One of the themes being explored by the Victorian Commons project is the decline of ‘independence’ in the 19th-century Commons and the rise of party-based voting by MPs – a development neatly captured in Gilbert and Sullivan’s famous lampoon of 1882 about MPs being forced to ‘leave their brains outside’ and ‘vote just as their leaders tell ‘em to’ (Iolanthe).
MPs continued to assert their independence on a number of major issues throughout the 1832-68 period, as the rebellion of the Tories against Peel on free trade in 1846 or the split in the Liberals over parliamentary reform in 1866 amply demonstrate. Few, however, chose to defy the party leadership quite so publicly or defiantly as Swynfen Jervis, the ‘eccentric’ Liberal MP for Bridport from 1837-41.
Jervis stands out for all sorts of reasons, not least because of his zealous support for free trade at a time when most landowners continued to defend the corn laws. Unlike many inheritors of large country estates, Jervis was convinced that removing the import duties on foreign corn would benefit agriculture and that free trade itself was the ‘birth-right of every Englishman’. Jervis even promised to compensate all his tenant farmers on his Darlaston Hall estates should they suffer. ‘If any reduction takes place in the price of grain without a proportionate rise in the demand for other agricultural produce’, he announced, ‘I am ready to meet such a change … by a corresponding reduction of rent’.
It was the striking manner in which Jervis rebelled against the Whig-Liberal government on a crucial Irish vote in 1839, however, which brought him to national attention. Rather than simply staying away or quietly voting against the government, Jervis took the highly unusual step of sending the private communication he had received from the government Whip, Edward Stanley, to the newspapers. He then added a full explanation of his reasons for refusing to obey. ‘As an earnest Reformer, I have always voted with ministers’, he declared, ‘but the question which is now about to be raised in the Commons, however it may be glossed and disguised … had been made a convenient stalking-horse to support their waning popularity’ and ‘appears to me utterly impossible to approve … without indirectly sanctioning their general policy’.
The press had a field-day, especially as official party ‘whipping’ was still in its infancy and remained cloaked in controversy. ‘The letter of Swynfen Jervis, an old and staunch Reformer, repelling the official application of the secretary of the treasury for his vote … has excited the universal displeasure and animadversions of minsters’, noted one Tory paper. Commentary in the Liberal press included assertions that ‘the member’s heart is with the Tories’ and mockery of him as a ‘strange eccentric being, who professing out and out democracy, “is everything by turns and nothing long”’. Bridport’s electors, however, were more forgiving. ‘I see nothing but is manly, straightforward and honest in the conduct of Mr. Jervis’, wrote one local observer.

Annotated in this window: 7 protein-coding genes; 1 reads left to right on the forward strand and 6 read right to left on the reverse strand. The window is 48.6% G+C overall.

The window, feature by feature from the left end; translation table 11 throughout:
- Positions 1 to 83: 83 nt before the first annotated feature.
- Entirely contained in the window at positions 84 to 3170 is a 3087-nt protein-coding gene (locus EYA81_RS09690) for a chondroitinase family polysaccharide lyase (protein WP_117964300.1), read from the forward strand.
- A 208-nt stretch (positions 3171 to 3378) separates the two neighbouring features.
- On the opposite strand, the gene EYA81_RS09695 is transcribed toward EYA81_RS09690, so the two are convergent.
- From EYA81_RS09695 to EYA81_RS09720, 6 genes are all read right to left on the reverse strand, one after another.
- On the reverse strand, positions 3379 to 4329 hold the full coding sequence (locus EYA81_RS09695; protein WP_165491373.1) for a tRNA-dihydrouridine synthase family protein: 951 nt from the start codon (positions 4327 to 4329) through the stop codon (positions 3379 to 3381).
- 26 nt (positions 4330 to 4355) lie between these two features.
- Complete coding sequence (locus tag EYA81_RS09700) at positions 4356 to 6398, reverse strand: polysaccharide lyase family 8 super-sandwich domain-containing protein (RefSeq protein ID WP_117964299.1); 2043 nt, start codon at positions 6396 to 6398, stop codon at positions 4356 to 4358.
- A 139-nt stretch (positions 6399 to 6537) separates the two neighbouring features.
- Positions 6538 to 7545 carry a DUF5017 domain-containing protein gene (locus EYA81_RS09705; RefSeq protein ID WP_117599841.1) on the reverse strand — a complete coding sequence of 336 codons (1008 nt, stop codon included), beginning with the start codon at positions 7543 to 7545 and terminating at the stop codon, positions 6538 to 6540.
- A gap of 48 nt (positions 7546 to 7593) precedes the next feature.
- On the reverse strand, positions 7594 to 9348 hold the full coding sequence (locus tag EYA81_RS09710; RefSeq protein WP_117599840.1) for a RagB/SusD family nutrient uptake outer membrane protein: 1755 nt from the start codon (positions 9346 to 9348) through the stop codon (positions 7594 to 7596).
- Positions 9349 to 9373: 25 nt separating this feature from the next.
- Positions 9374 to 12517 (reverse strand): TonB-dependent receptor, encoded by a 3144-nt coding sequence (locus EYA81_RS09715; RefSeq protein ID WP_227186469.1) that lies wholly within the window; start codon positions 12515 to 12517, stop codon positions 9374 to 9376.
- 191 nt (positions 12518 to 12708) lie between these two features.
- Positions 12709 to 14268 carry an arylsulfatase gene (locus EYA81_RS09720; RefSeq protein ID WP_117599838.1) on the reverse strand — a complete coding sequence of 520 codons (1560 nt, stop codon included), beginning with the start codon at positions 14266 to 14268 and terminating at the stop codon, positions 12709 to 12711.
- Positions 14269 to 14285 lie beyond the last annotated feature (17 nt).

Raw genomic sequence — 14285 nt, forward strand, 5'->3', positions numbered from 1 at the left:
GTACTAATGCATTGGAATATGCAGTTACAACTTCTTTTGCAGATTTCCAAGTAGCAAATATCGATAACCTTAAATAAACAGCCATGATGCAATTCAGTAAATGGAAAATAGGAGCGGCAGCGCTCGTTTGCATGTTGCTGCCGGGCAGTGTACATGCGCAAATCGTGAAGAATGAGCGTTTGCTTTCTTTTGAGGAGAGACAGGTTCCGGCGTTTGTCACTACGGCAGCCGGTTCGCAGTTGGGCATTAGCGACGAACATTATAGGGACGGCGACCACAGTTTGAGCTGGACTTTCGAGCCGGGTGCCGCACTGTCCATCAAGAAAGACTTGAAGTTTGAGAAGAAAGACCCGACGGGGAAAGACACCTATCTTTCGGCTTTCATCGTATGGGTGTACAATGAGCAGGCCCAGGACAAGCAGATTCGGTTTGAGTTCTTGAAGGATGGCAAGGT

Jervis continued to defy the Whig-Liberal government on a range of issues after 1839. He also earned the opprobrium of the Tories by launching a scathing attack on the Church of England in more private correspondence, this time with a local parson, that found its way into the press. Despite remaining popular with the ‘ultra-Radical clique’ at Bridport, Jervis retired as its MP in 1841. Meeting him around this time, the Tory essayist Thomas Carlyle didn’t mince his words:
A wretched dud called Swinfen Jervis … called one day … a dirty little atheistic radical, living seemingly in a mere element of pretentious twaddle, with Sheridan Knowleses … and all the literary vapidities of his day.
A subsequent associate of the pre-Raphaelites Dante and Christina Rossetti, who were regular visitors to Darlaston Hall, Jervis is best remembered today for his poems and his Dictionary of the Language of Shakespeare, which appeared posthumously in 1868.
The full biography of Swynfen Jervis will soon be available on our free preview website. For details of how to obtain access to this or any other of our completed articles please click here.
- T.A. Jenkins, ‘The Whips in the Early-Victorian House of Commons,’ Parliamentary History, 19 (2000), 259-286.
- J. Sainty and G. Cox, ‘The Identification of Government Whips in the House of Commons 1830-1905’, Parliamentary History, 16 (1997), 339-358.
- H. Berrington, ‘Partisanship and Dissidence in the Nineteenth-Century House of Commons’, Parliamentary Affairs, 21 (1967-8), 338-74.